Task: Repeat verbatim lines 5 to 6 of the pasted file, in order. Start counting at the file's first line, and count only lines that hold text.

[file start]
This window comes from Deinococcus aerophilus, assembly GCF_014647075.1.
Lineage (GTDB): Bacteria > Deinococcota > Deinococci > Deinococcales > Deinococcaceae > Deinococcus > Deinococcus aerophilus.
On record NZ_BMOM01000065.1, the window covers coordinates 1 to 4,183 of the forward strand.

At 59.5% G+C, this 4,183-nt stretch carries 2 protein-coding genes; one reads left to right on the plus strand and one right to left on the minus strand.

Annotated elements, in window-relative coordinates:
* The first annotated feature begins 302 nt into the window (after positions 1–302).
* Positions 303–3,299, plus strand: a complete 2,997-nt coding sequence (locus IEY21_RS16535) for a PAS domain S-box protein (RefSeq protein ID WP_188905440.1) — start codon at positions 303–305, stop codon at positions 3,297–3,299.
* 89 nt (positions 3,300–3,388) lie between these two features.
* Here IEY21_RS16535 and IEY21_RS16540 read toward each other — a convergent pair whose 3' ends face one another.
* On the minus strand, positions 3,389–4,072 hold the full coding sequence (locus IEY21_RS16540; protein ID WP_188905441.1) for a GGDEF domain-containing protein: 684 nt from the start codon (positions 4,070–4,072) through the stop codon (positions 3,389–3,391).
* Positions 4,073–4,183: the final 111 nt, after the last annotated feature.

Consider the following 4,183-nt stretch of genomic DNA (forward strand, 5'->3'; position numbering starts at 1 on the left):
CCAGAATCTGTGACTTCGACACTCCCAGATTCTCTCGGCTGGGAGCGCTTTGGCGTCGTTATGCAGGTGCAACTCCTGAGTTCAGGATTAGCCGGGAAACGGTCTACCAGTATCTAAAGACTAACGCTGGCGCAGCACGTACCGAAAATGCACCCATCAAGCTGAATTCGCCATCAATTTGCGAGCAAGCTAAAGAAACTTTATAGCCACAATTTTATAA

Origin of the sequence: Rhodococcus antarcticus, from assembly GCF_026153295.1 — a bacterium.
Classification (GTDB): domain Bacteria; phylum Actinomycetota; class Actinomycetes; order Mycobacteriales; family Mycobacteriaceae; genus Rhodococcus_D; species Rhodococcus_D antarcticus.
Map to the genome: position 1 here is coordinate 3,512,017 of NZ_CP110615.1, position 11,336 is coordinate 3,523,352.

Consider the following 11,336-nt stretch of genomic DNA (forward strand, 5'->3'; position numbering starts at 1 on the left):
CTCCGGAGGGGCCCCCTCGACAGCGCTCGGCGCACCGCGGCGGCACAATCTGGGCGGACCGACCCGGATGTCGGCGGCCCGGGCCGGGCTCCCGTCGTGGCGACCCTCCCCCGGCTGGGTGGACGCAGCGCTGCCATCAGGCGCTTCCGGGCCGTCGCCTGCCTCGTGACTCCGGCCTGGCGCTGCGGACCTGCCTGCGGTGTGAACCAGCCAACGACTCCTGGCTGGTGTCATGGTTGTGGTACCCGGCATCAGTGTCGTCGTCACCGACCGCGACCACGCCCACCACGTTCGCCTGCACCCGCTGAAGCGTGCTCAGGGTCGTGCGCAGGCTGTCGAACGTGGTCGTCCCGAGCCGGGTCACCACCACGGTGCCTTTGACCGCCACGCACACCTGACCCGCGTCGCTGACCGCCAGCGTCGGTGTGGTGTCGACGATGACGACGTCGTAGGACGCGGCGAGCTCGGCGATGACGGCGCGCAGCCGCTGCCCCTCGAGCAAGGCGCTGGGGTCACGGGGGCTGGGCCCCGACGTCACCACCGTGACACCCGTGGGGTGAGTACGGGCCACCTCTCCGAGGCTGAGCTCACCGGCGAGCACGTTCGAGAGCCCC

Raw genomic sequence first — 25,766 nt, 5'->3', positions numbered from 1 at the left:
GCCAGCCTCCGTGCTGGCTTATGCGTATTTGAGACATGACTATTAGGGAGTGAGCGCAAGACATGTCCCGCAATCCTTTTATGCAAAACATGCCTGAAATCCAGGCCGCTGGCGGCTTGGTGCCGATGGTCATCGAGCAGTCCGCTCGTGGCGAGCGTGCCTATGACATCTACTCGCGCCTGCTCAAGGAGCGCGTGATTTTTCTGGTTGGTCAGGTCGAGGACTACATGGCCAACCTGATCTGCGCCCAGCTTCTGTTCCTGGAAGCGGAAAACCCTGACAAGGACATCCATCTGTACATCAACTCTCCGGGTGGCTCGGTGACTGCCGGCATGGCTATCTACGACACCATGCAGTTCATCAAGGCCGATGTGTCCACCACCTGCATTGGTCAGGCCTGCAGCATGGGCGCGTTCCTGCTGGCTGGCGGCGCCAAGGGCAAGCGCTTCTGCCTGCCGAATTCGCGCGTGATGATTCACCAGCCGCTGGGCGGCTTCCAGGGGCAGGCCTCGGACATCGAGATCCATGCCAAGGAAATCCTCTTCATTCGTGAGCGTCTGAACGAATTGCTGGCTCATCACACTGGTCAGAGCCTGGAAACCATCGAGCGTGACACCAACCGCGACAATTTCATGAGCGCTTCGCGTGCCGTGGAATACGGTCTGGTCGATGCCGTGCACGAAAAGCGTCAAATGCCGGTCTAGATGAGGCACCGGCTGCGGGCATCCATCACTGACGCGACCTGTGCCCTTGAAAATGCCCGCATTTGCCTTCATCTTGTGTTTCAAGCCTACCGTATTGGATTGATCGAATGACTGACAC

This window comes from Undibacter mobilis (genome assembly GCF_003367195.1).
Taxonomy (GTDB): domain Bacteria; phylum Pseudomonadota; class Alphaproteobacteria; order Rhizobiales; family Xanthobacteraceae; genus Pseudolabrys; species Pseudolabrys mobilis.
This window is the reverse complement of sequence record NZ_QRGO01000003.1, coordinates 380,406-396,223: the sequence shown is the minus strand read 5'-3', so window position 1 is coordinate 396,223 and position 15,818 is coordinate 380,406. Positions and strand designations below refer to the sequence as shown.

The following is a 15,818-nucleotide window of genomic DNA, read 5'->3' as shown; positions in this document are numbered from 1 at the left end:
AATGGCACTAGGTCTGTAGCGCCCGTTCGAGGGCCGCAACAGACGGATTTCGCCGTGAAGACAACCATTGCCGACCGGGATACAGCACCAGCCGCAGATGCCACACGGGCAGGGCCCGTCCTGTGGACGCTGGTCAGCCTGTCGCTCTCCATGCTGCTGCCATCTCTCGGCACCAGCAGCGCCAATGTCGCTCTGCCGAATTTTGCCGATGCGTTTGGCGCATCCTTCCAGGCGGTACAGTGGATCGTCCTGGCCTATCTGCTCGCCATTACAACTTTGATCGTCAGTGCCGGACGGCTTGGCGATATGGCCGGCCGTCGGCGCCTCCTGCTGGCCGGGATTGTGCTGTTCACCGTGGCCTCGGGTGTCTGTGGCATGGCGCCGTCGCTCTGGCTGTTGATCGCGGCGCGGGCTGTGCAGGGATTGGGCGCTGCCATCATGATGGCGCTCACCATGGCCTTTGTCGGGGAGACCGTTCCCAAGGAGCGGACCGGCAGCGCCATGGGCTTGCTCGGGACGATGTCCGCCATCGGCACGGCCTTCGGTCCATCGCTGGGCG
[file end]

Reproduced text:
Annotated elements, in window-relative coordinates:
* The first annotated feature begins 302 nt into the window (after positions 1–302).